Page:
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3 Value Bombs
1) If you are feeling called to make a bigger difference and be a vehicle for change, you don’t have to choose between making a lot of money and doing good in the world. You can do both together.
2) When you become equity-centered, you are doing things that may feel like they’re extra, but in reality are actually increasing and improving the experience for all people interacting with your business.
3) Equity is about giving people what they need in order to achieve their goals, thrive and live amazing lives – and do what they want.
ZipRecruiter: Let ZipRecruiter take hiring off your plate so you can focus on growing your business. Try ZipRecruiter for free at ZipRecruiter.com/fire!
Flippa: The world’s leading marketplace to buy and sell digital real estate. Get access to a FREE instant valuation for your business at Flippa.com/fire!
**Click the time stamp to jump directly to that point in the episode.
Today’s Audio MASTERCLASS: Building a Diverse, Inclusive and Successful Business with Trudi Lebron.
[1:27] – Trudi shares something she believes about being successful that most people disagree with.
- She believes that you have to take care of others first. It’s important that we prioritize the impact that we make in the world upfront.
[2:32] – What are equity-centered businesses and why should we create one?
- It is a framework where you put equity at the center of all the things that you do.
- Equity is about giving people what they need in order to achieve their goals, thrive and live amazing lives – and do what they want.
- When we put equity at the center of our business, we think about people’s needs.
- Practice a leadership style that is about creating more space and more opportunity, not replicating systems of oppression or things that constrict people.
- Prioritize cultural responsiveness.
[5:52] – Entrepreneurs nowadays only have one offer at one price point. How do we craft a business that serves multiple people at multiple price points?
- Higher-end offers can offset the cost of some of the other things that we offer that make it a bit more financially accessible.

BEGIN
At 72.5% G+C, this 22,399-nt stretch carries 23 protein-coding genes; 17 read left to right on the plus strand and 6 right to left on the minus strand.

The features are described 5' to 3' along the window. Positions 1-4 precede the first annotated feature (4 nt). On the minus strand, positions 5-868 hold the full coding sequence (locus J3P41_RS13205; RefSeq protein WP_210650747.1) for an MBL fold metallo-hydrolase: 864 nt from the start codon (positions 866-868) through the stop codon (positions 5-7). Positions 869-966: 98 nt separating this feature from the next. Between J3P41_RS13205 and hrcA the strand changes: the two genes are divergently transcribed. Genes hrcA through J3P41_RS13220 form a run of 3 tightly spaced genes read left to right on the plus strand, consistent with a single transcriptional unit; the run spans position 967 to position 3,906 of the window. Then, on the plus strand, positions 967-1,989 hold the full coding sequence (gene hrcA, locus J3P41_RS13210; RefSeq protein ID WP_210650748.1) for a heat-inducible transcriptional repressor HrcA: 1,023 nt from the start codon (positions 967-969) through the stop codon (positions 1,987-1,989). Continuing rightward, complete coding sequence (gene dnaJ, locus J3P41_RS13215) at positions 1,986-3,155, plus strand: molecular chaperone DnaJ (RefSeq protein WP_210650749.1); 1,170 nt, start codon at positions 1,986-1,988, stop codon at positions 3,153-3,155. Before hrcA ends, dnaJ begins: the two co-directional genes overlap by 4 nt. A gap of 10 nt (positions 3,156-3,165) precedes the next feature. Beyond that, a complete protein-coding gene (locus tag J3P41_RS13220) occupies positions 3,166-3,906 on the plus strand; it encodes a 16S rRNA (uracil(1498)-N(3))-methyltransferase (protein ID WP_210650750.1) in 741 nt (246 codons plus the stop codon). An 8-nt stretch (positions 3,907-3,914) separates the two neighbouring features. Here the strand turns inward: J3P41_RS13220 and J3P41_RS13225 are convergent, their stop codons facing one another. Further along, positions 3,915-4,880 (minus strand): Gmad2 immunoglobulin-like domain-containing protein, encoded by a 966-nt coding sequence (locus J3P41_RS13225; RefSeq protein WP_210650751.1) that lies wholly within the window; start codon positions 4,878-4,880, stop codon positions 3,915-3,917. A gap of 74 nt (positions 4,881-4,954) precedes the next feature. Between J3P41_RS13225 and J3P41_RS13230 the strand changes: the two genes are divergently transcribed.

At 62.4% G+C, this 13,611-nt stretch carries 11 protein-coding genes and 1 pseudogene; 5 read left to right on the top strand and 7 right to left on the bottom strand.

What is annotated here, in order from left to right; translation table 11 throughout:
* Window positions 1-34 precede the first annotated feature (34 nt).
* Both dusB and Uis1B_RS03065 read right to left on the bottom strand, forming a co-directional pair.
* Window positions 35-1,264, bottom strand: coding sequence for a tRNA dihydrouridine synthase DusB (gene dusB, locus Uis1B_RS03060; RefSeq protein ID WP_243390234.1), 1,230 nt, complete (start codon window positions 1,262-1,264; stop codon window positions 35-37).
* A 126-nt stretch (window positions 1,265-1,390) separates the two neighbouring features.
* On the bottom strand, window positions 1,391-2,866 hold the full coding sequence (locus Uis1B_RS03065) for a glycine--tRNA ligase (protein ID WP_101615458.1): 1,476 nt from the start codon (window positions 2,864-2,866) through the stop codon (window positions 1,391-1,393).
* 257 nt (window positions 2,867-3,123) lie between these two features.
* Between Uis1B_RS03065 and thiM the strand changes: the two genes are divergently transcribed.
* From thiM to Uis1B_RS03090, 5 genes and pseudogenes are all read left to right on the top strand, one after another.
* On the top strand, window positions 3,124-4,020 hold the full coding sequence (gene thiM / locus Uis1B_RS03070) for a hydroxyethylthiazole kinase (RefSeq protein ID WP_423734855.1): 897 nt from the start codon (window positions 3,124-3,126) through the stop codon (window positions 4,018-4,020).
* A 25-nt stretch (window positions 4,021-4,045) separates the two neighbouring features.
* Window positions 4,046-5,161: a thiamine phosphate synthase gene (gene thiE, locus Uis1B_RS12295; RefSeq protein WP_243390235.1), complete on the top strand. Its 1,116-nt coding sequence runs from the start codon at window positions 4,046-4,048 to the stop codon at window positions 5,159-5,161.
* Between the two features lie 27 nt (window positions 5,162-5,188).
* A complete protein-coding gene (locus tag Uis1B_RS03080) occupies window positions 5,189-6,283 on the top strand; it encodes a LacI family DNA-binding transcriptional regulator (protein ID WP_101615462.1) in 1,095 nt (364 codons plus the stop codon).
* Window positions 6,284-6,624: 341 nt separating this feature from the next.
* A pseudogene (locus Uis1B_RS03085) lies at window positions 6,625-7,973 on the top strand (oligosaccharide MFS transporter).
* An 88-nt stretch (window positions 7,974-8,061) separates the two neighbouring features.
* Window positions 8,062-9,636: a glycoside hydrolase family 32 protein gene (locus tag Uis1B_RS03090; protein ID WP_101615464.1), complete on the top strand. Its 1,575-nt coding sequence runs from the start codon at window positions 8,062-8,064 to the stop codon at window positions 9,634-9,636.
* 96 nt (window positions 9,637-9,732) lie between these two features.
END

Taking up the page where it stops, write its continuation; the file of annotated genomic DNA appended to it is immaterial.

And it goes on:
- Have options at a price point that is more accessible – things that people can consume but not necessarily with the idea that they buy something low and travel through some funnels and buy your high-end offers.
- Have something that’s easily doable, but that has high impact.
[11:36] – What are some of the benefits we can expect when we create an equity-centered business?
- Reflexive impact connects clients to businesses. It creates a deeper connection with the work.
- People will stay with you longer and will be less likely to ask for a refund.
- When you become equity-centered you are doing things that may feel like they’re extra, but these things actually increase and improve the experience for all people interacting with your business.
[15:22] – A timeout to thank our sponsors, ZipRecruiter and Flippa!
[18:01] – How do we start doing the work to build an equity-centered business?
- It all starts with your personal journey. It’s about starting with yourself, understanding what you have learned about your own identity, what you’ve learned about other people, and having that conversation with yourself about your life.
- Start to connect with the importance of your work. Start to think about all those people and who they’re connected to.
[21:32] – How does a company’s core values relate to inclusion?
- The company values should be your personal values.
- Take your values and institutionalize them – don’t just put them on our website